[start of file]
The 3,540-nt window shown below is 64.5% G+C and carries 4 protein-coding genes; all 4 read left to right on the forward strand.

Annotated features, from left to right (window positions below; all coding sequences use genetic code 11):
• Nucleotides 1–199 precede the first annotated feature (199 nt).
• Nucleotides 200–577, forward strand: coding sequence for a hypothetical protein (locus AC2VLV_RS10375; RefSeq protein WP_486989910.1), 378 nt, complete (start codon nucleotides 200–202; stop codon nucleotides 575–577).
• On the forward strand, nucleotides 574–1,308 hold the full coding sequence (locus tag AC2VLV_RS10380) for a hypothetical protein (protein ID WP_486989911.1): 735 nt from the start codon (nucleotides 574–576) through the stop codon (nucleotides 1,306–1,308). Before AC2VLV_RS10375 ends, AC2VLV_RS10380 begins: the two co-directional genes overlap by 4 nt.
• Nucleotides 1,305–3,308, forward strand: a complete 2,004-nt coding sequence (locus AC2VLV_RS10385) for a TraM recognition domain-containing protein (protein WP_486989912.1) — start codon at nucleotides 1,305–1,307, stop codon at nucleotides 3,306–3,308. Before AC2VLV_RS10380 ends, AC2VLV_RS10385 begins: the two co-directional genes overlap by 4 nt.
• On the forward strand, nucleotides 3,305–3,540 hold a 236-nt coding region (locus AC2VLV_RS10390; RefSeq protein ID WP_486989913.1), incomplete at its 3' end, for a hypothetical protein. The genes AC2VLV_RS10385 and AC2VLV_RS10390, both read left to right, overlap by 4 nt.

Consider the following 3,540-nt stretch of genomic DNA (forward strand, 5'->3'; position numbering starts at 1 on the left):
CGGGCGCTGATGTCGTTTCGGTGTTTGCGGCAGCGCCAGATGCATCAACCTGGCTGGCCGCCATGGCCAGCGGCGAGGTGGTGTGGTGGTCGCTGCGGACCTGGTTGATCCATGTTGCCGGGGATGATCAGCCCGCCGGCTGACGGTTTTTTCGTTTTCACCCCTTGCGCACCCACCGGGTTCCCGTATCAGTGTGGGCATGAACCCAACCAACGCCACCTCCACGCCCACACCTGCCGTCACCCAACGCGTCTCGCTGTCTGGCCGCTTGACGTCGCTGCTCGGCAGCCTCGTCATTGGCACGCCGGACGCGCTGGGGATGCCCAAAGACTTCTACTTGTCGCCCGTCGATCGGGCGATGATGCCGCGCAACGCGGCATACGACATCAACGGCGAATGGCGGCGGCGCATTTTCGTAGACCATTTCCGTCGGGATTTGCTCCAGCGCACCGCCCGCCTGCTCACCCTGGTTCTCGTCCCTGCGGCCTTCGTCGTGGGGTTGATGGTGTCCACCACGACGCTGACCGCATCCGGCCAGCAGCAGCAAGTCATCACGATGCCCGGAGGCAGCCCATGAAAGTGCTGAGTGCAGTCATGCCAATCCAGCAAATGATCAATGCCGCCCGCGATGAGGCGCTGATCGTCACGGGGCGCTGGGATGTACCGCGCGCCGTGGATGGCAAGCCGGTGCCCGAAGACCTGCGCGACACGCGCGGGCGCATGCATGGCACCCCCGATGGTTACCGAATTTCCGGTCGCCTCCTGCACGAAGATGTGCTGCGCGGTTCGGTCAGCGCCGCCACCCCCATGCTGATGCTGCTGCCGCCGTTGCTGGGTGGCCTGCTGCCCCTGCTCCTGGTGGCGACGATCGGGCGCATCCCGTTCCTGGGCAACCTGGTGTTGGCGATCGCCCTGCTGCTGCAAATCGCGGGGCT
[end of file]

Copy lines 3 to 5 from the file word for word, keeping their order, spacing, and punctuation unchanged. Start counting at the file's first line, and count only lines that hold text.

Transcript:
• Nucleotides 1–199 precede the first annotated feature (199 nt).
• Nucleotides 200–577, forward strand: coding sequence for a hypothetical protein (locus AC2VLV_RS10375; RefSeq protein WP_486989910.1), 378 nt, complete (start codon nucleotides 200–202; stop codon nucleotides 575–577).
• On the forward strand, nucleotides 574–1,308 hold the full coding sequence (locus tag AC2VLV_RS10380) for a hypothetical protein (protein ID WP_486989911.1): 735 nt from the start codon (nucleotides 574–576) through the stop codon (nucleotides 1,306–1,308). Before AC2VLV_RS10375 ends, AC2VLV_RS10380 begins: the two co-directional genes overlap by 4 nt.